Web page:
Main ingredient: onion and potato. Onions have high protein quality, no fat, and are low in sodium: they are also a good source of fibre, vitamin C, calcium, and iron. Potatoes are a major source of potassium (higher concentrations than in bananas) and vitamin C; they are cholesterol-free, and fat and sodium free, are carbohydrate-rich, and an excellent source of Vitamin C.
Taste description & background:
In the West, pakaudas (pakoras) are along with onion bajis and samosas the most well-known Indian snacks. The Nepali pakauda is very similar but differs at a refined taste level due to some of the seasonings we use with the Nepali version. A really delicious savoury snack with a wonderful aromatic taste and spiciness, this home cooked Nepali food is particularly flavoursome when warm and freshly fried. I had first in Kathmandu, where after I learned the Nepali recipe; I have had in the UK and in Mumbai, but in both the taste is not quite as delicious as our Nepali version.
Quantity: Serves 2 people two times, or four people for one occasion.
Time taken on creating dish: to prepare and cook takes about 25 minutes.
- Mixing bowl
- Frying pan
- Spatula / wooden cooking spoon for stirring
- Chopping board
- ½ a cup of Plain flour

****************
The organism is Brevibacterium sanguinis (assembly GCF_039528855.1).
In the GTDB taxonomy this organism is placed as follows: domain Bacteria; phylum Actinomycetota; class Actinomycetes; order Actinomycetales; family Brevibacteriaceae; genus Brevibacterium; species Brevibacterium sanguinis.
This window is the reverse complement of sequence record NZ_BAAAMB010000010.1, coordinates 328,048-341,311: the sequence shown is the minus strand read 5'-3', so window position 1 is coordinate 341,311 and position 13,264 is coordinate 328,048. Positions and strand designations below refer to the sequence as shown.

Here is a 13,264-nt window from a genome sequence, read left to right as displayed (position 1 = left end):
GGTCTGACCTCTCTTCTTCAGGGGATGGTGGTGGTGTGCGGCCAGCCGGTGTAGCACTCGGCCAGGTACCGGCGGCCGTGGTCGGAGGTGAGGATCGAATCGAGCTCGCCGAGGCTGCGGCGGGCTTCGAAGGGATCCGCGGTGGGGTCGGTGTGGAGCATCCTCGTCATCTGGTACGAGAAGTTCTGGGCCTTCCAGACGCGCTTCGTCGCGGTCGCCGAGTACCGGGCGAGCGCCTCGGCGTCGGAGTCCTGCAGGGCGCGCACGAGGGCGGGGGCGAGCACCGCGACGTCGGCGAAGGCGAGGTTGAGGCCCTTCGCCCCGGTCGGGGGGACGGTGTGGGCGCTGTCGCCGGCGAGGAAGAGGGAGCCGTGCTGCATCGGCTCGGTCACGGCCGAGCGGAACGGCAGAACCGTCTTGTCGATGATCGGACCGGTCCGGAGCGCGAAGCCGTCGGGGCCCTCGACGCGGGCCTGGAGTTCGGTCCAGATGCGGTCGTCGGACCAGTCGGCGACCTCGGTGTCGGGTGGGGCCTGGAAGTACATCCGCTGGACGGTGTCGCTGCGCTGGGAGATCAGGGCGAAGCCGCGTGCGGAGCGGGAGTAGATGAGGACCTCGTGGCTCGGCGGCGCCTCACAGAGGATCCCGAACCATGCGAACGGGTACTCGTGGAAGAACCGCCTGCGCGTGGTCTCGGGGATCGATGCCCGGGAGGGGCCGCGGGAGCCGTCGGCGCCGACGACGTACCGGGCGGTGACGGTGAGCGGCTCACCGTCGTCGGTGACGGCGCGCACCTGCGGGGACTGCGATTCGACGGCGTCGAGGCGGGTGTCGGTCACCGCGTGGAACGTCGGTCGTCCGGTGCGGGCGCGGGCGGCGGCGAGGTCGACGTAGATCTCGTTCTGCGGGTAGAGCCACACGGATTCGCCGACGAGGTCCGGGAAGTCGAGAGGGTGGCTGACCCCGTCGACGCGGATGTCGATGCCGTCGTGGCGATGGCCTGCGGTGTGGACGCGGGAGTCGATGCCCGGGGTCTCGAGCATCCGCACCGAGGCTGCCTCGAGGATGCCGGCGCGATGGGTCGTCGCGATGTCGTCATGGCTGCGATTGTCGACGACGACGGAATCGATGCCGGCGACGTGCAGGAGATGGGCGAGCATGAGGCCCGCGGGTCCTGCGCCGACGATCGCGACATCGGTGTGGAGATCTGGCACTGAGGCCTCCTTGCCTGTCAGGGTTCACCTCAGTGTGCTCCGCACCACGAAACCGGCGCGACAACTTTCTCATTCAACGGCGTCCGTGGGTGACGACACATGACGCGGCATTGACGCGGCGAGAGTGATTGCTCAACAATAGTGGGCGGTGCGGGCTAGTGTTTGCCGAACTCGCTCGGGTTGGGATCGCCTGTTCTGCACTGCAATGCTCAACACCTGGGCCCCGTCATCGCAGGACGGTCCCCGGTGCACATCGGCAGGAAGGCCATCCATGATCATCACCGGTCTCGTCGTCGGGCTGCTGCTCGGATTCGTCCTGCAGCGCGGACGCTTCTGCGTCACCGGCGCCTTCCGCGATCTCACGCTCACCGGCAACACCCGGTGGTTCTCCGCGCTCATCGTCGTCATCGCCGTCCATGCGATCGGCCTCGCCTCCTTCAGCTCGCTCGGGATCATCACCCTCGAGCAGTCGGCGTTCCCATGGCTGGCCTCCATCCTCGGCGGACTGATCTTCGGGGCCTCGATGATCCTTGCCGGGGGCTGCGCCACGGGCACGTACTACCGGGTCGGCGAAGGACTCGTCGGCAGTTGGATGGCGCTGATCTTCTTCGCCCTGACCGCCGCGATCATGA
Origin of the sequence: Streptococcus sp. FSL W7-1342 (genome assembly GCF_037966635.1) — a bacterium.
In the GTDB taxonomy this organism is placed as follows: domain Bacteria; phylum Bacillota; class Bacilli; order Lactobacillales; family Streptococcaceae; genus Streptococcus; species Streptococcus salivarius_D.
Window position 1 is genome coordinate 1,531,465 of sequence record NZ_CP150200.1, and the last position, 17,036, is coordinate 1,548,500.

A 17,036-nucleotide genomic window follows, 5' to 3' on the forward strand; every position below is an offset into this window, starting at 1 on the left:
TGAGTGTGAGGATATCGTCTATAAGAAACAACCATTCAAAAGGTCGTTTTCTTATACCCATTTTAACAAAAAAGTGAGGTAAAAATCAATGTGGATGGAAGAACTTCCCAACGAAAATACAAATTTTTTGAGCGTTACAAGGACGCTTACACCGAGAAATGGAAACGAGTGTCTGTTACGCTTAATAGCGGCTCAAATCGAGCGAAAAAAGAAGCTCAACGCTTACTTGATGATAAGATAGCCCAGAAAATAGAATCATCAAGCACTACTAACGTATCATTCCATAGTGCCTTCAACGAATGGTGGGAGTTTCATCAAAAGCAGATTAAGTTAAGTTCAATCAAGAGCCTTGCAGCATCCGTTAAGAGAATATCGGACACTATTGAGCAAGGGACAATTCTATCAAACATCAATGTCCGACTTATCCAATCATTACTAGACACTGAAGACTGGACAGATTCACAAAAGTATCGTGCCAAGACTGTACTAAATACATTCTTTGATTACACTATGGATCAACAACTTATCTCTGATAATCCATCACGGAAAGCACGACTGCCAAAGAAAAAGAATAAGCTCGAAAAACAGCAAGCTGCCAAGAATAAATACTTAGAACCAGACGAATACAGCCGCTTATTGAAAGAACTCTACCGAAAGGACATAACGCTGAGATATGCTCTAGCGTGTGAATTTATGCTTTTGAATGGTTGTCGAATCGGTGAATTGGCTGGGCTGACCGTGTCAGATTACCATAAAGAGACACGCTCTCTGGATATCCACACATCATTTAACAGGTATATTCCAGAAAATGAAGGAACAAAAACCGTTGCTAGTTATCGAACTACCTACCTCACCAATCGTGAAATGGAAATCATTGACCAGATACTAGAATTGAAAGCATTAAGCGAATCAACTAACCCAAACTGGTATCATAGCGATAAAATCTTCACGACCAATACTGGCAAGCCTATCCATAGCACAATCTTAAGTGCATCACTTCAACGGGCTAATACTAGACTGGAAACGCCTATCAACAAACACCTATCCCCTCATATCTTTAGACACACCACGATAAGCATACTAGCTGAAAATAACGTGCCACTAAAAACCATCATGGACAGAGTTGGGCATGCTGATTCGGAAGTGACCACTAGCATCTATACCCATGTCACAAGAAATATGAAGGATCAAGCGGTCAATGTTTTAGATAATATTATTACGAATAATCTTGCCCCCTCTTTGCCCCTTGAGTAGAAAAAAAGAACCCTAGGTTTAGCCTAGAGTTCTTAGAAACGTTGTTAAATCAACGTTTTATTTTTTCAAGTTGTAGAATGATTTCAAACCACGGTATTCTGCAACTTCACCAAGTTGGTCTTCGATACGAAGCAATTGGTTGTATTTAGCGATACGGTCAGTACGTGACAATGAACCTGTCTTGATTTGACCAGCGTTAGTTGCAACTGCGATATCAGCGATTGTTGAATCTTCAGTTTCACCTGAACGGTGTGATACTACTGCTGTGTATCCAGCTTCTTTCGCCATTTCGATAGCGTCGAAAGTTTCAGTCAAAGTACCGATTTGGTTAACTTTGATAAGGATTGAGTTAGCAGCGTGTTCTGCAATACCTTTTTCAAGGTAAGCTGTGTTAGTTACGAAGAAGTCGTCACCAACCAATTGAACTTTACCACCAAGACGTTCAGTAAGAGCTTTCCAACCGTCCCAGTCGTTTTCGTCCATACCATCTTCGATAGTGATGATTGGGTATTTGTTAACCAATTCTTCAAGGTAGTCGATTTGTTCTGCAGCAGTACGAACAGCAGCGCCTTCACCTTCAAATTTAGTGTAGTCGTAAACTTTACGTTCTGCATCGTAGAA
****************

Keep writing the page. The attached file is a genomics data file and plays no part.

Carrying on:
- ½ a tablespoon of baking powder (optional)
- 2 small to medium size potatoes
- A medium size brown onion
- A cup of oil (add more if required)
- ¾ of a cup of water
- ½ a tablespoon of coriander
- ½ a tablespoon of cumin
- 1-2 fresh finely chopped birds eye chilies
Mix flour with water in a glass bowl, and combine to become a thick batter, then set aside for about 15 minutes. Then add the coriander, cumin, chili powder and some salt as well as the chopped chilis, to the batter, combining well. Then add sliced onions and [pre-boiled] potatoes – optional – and place and mix in the batter. Heat oil in the frying pan on a medium heat, and then dip the mixture in pieces (about the size of half your hand) into the batter, until light brown. Shake the pakora to remove excess oil, and place on kitchen paper to remove further oil; the pakora is now ready, and particularly delicious when warm.